RUTLAND - Nearly every angler has one-a record-fish story, that is. But here in Vermont, you probably can be less skeptical about the next record-fish story you here. Why? Vermont has some big fish and the stories to accompany them.
Vermont Fish and Wildlife officials reported last week that the state claims five record-setting fish caught since the beginning of 2010.
The following whoppers didn't get away and instead ended up in the state record book:
•A 14.5 pound walleye
•A 8.4 pound pike-pickerel hybrid
•A 3.6 pound white sucker
All specimens, sans sucker, were caught in Lake Champlain within the Vermont state line.
How does your catch measure up to these and other record fish?
Go online and visit www.vtfishandwildlife.com to check out the state's database. Click on the "fishing" category heading.
Click on the "all time records" tab to see the largest fish caught in Vermont since 1969. You can also fill in several fish choice options and check by fish variety.
If you think you caught a state record fish, here's how to do it on the Vermont Fish and Wildlife website:
1. Check the "all time records" database to see how your fish measures up to the largest recorded fish.
2. Fill out a Vermont State Record Fish Entry Form, available at state offices statewide or from your local game warden or download a copy from the website.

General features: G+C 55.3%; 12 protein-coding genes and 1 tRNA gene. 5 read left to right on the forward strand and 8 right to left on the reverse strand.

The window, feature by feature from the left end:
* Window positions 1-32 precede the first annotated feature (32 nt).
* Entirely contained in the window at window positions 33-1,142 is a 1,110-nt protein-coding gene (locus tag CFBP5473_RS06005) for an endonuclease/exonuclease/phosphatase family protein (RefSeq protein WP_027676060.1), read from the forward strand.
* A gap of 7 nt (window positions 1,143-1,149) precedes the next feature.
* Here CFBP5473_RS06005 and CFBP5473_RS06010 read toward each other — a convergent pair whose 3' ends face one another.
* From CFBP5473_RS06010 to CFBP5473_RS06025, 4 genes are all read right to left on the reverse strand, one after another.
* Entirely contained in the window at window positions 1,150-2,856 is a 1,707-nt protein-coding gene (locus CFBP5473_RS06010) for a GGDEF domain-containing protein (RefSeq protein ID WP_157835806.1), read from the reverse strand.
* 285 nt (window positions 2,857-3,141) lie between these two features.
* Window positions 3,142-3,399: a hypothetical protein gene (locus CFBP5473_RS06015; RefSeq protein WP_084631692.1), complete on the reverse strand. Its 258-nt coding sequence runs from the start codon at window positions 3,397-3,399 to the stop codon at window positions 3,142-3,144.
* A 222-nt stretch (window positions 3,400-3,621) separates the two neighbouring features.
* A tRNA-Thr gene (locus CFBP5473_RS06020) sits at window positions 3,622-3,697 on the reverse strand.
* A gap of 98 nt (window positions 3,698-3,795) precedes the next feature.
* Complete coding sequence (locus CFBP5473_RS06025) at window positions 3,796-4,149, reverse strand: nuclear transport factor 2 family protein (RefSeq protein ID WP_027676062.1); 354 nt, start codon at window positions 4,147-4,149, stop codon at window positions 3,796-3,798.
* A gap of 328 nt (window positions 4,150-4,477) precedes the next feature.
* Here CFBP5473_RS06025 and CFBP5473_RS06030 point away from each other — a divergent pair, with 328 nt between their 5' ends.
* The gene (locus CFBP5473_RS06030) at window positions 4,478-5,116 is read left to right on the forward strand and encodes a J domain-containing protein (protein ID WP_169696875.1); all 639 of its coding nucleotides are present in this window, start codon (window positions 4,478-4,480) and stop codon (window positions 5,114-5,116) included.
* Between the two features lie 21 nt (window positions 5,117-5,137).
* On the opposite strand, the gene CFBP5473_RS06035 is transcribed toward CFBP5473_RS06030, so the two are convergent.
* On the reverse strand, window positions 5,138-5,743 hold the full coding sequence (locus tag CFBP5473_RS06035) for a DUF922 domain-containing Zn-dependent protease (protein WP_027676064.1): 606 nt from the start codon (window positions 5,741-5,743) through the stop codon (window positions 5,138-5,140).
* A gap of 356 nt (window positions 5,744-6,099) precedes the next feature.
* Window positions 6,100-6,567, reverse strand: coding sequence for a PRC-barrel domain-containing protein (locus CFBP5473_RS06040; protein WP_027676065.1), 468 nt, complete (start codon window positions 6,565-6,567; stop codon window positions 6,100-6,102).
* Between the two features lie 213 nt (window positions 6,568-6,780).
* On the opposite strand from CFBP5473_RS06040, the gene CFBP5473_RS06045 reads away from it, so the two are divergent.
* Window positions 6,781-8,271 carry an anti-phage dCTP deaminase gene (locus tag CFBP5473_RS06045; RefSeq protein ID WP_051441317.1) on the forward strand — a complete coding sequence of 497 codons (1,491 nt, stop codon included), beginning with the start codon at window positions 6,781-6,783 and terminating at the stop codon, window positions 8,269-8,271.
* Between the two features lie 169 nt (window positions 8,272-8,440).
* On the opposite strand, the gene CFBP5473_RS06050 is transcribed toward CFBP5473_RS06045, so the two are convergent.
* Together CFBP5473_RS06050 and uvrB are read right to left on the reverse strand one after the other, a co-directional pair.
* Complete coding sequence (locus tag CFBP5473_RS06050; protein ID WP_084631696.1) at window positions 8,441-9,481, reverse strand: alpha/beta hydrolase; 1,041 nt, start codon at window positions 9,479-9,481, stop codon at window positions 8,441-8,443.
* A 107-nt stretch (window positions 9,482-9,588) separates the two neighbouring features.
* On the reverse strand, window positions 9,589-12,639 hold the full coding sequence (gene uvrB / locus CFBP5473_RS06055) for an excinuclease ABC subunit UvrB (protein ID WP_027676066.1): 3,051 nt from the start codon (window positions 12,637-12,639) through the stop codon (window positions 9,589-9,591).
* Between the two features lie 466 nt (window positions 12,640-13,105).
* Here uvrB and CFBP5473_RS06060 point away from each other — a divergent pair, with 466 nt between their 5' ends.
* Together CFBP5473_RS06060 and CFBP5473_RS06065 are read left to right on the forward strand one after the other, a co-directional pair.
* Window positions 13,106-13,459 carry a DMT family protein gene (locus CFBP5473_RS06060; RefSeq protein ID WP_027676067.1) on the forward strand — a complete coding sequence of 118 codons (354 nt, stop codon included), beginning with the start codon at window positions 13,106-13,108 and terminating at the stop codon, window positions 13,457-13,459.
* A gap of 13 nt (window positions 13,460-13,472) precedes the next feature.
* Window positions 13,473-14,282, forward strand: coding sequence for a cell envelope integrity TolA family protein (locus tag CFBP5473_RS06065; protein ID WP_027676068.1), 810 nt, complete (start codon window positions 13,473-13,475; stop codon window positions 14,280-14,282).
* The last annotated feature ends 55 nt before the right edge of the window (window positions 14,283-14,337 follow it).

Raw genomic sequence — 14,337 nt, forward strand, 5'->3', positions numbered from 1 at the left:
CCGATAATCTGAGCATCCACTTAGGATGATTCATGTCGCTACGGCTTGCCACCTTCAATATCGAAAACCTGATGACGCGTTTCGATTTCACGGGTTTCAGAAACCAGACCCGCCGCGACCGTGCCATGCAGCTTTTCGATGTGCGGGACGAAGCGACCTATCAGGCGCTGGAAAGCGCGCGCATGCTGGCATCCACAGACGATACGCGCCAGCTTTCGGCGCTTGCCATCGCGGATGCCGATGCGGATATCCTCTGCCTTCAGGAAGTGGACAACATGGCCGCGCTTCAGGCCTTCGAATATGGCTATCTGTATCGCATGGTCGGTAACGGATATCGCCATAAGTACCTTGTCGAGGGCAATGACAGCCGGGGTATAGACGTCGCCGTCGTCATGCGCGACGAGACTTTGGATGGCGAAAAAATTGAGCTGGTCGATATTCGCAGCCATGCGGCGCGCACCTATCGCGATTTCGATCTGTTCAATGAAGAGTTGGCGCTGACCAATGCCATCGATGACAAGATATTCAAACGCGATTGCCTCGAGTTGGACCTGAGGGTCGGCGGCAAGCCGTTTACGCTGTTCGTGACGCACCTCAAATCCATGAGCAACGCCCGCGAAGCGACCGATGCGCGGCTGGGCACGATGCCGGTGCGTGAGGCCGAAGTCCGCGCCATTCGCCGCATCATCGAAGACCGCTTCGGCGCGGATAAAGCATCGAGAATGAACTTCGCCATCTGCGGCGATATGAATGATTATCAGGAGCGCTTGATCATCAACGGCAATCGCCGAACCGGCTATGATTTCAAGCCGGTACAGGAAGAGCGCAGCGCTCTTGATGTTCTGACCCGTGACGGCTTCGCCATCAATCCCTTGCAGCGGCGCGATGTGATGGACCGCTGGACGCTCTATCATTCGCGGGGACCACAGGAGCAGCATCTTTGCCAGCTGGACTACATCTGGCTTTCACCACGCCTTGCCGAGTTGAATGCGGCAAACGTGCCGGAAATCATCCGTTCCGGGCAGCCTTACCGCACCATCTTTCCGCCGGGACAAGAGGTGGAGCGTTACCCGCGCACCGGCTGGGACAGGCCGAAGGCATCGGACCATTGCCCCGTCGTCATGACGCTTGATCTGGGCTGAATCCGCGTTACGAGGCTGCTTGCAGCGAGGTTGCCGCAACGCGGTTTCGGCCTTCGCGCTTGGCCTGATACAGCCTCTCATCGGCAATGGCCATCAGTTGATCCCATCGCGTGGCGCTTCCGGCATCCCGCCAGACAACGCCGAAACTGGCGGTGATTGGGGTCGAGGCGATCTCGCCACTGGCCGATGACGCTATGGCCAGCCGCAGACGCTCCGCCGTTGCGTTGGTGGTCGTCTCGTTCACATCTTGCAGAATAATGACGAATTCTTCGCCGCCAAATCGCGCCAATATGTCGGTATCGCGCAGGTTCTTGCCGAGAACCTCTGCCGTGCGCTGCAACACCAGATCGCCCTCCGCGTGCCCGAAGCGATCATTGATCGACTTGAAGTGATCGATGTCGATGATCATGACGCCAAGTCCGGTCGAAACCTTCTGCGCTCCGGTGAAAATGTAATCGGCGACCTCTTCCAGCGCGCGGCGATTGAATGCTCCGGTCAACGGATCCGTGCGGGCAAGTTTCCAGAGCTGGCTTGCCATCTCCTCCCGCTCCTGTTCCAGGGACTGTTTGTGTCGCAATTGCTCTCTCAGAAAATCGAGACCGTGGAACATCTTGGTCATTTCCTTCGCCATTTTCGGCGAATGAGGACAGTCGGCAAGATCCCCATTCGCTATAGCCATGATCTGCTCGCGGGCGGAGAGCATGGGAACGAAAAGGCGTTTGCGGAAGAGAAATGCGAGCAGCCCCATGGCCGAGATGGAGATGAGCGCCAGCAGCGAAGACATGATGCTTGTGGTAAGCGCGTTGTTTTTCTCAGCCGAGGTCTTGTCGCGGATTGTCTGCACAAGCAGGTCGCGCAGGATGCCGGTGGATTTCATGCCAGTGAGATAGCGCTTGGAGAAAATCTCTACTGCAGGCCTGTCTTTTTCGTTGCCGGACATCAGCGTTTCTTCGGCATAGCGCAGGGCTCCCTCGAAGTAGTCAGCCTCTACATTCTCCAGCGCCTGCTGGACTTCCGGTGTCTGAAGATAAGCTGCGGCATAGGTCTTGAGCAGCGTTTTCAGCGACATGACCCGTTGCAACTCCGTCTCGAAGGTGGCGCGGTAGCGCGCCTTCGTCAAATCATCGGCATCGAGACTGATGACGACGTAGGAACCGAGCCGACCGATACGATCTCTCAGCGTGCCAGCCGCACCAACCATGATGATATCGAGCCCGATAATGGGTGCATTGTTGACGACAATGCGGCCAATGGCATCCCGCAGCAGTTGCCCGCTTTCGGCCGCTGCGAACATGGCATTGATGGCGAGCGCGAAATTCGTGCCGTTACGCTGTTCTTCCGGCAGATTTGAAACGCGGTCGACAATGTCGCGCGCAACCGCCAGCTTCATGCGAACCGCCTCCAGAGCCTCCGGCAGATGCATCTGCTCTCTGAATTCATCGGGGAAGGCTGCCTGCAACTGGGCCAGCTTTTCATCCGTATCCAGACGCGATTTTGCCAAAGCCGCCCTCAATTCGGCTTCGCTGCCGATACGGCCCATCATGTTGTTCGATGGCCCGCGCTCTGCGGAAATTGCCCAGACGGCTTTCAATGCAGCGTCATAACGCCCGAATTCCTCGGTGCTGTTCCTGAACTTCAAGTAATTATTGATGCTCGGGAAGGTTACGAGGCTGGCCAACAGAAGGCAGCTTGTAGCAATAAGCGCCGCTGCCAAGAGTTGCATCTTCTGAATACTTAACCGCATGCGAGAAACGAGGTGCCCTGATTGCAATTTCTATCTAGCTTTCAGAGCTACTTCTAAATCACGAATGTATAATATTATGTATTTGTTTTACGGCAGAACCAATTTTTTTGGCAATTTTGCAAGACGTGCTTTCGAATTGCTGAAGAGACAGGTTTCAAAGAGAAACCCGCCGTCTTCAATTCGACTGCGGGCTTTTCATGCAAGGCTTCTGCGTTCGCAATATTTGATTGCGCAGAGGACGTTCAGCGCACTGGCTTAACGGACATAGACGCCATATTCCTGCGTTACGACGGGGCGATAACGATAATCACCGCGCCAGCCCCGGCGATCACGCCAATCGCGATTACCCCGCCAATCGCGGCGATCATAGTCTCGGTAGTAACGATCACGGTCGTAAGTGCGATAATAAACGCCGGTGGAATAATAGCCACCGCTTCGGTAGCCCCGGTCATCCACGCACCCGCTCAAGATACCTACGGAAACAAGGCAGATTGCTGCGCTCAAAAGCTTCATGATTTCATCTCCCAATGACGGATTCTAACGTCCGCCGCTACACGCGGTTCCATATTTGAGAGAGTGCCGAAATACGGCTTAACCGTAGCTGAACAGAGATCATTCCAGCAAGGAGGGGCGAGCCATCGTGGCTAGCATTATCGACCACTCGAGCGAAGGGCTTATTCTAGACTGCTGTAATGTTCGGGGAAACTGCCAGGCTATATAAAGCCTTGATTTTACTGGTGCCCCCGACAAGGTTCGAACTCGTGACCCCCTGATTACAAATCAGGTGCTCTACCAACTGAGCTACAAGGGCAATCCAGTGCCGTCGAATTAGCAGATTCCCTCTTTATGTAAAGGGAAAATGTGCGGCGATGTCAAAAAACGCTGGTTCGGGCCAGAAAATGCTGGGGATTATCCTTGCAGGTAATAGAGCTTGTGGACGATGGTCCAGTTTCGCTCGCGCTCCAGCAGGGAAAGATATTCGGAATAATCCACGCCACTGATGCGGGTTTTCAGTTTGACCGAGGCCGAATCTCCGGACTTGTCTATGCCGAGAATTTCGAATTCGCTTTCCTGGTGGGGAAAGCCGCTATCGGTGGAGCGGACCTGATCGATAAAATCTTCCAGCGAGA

3. Follow the entry rules:Fish must be weighed on state inspected scales, any market scales are suggested. Length and girth measurements and a photo of the fish are required. The body of water where the fish was caught must be noted. A department fisheries biologist must inspect the fish. The fish must be fresh or frozen when inspected (note: mounted fish are discounted). Entry forms and a photo must be submitted within six months of the capture date.
4. See the fish species eligible for the State Record Fish Program at www.vtfishandwildlife.com.
Vermont Fish and Wildlife announced that 14 state records among over 30 eligible species are available for records.
Vermont officials claim that, since the start of 2010, the number of record fish caught in Vermont is higher than in other New England states as well as New York.